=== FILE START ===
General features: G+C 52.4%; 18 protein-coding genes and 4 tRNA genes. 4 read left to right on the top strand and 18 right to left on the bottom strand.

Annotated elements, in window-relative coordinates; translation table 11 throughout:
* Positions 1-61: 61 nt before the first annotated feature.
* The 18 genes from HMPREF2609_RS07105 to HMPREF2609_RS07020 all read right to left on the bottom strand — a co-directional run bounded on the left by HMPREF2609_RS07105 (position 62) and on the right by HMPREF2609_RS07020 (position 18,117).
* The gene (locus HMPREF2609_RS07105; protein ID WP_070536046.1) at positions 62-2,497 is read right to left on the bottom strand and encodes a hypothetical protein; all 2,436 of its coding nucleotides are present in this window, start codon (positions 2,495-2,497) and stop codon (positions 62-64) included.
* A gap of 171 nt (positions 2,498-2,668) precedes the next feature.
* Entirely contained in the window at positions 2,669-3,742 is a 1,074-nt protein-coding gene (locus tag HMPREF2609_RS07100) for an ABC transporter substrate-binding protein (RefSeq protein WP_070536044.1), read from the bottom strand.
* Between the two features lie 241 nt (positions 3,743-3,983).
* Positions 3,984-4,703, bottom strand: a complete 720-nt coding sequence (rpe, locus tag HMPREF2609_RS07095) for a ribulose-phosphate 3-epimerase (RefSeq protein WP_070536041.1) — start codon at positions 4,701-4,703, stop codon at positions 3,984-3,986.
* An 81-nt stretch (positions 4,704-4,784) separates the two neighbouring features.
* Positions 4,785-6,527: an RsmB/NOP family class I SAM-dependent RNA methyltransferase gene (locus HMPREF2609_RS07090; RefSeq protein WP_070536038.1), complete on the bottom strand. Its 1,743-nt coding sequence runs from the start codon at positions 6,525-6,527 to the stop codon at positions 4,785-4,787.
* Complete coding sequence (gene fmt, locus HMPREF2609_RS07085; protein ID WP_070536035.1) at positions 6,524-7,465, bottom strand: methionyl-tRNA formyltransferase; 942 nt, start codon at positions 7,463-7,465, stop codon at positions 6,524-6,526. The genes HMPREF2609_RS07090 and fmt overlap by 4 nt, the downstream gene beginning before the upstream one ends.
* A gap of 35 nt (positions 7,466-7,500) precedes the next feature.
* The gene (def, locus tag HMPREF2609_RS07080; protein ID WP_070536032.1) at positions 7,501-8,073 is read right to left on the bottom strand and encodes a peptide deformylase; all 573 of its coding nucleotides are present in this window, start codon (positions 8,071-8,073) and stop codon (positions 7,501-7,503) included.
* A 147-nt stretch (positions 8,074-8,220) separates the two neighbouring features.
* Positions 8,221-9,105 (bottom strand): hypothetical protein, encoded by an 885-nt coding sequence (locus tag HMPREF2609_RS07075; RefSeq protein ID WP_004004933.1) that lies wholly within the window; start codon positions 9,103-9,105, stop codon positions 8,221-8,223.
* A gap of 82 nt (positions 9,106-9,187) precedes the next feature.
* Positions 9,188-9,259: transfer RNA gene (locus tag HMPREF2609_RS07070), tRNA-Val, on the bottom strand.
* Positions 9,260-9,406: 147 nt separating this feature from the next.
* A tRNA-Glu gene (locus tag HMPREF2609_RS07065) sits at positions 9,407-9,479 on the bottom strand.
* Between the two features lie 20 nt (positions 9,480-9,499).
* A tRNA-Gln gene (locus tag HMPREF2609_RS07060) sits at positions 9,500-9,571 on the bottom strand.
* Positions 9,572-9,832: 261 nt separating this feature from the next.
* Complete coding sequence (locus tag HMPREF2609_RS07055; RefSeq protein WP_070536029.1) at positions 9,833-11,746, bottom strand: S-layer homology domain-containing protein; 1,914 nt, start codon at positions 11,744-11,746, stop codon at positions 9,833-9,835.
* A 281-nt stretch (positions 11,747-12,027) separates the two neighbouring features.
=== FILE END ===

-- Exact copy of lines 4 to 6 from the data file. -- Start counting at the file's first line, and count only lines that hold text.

* The 18 genes from HMPREF2609_RS07105 to HMPREF2609_RS07020 all read right to left on the bottom strand — a co-directional run bounded on the left by HMPREF2609_RS07105 (position 62) and on the right by HMPREF2609_RS07020 (position 18,117).
* The gene (locus HMPREF2609_RS07105; protein ID WP_070536046.1) at positions 62-2,497 is read right to left on the bottom strand and encodes a hypothetical protein; all 2,436 of its coding nucleotides are present in this window, start codon (positions 2,495-2,497) and stop codon (positions 62-64) included.
* A gap of 171 nt (positions 2,498-2,668) precedes the next feature.